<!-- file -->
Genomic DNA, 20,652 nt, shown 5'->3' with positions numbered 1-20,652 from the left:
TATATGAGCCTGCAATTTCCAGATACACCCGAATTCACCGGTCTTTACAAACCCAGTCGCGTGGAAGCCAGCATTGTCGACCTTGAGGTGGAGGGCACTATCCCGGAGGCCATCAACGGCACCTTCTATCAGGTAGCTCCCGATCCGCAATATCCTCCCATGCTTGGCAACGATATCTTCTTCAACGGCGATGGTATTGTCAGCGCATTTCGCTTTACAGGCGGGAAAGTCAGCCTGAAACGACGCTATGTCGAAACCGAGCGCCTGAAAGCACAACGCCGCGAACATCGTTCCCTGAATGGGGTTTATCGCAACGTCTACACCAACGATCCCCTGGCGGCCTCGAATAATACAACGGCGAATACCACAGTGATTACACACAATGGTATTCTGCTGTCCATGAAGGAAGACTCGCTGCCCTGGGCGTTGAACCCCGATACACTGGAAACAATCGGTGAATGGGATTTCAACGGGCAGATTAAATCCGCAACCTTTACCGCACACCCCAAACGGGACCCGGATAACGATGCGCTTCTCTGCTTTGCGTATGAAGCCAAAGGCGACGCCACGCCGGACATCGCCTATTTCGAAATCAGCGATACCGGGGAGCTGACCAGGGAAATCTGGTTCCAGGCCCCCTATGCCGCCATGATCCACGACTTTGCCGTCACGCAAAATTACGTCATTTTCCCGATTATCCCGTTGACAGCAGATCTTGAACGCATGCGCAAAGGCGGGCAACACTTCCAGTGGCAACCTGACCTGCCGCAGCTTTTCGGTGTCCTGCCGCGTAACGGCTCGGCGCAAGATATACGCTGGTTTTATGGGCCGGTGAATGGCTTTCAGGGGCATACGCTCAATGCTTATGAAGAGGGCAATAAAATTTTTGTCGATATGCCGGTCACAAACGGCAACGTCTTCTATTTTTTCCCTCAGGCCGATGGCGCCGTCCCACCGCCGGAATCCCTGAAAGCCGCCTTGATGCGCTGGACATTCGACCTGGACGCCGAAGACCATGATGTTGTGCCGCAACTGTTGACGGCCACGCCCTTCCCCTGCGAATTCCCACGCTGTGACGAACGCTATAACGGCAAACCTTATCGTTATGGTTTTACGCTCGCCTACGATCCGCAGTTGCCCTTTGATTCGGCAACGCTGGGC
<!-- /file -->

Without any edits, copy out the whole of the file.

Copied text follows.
Genomic DNA, 20,652 nt, shown 5'->3' with positions numbered 1-20,652 from the left:
TATATGAGCCTGCAATTTCCAGATACACCCGAATTCACCGGTCTTTACAAACCCAGTCGCGTGGAAGCCAGCATTGTCGACCTTGAGGTGGAGGGCACTATCCCGGAGGCCATCAACGGCACCTTCTATCAGGTAGCTCCCGATCCGCAATATCCTCCCATGCTTGGCAACGATATCTTCTTCAACGGCGATGGTATTGTCAGCGCATTTCGCTTTACAGGCGGGAAAGTCAGCCTGAAACGACGCTATGTCGAAACCGAGCGCCTGAAAGCACAACGCCGCGAACATCGTTCCCTGAATGGGGTTTATCGCAACGTCTACACCAACGATCCCCTGGCGGCCTCGAATAATACAACGGCGAATACCACAGTGATTACACACAATGGTATTCTGCTGTCCATGAAGGAAGACTCGCTGCCCTGGGCGTTGAACCCCGATACACTGGAAACAATCGGTGAATGGGATTTCAACGGGCAGATTAAATCCGCAACCTTTACCGCACACCCCAAACGGGACCCGGATAACGATGCGCTTCTCTGCTTTGCGTATGAAGCCAAAGGCGACGCCACGCCGGACATCGCCTATTTCGAAATCAGCGATACCGGGGAGCTGACCAGGGAAATCTGGTTCCAGGCCCCCTATGCCGCCATGATCCACGACTTTGCCGTCACGCAAAATTACGTCATTTTCCCGATTATCCCGTTGACAGCAGATCTTGAACGCATGCGCAAAGGCGGGCAACACTTCCAGTGGCAACCTGACCTGCCGCAGCTTTTCGGTGTCCTGCCGCGTAACGGCTCGGCGCAAGATATACGCTGGTTTTATGGGCCGGTGAATGGCTTTCAGGGGCATACGCTCAATGCTTATGAAGAGGGCAATAAAATTTTTGTCGATATGCCGGTCACAAACGGCAACGTCTTCTATTTTTTCCCTCAGGCCGATGGCGCCGTCCCACCGCCGGAATCCCTGAAAGCCGCCTTGATGCGCTGGACATTCGACCTGGACGCCGAAGACCATGATGTTGTGCCGCAACTGTTGACGGCCACGCCCTTCCCCTGCGAATTCCCACGCTGTGACGAACGCTATAACGGCAAACCTTATCGTTATGGTTTTACGCTCGCCTACGATCCGCAGTTGCCCTTTGATTCGGCAACGCTGGGC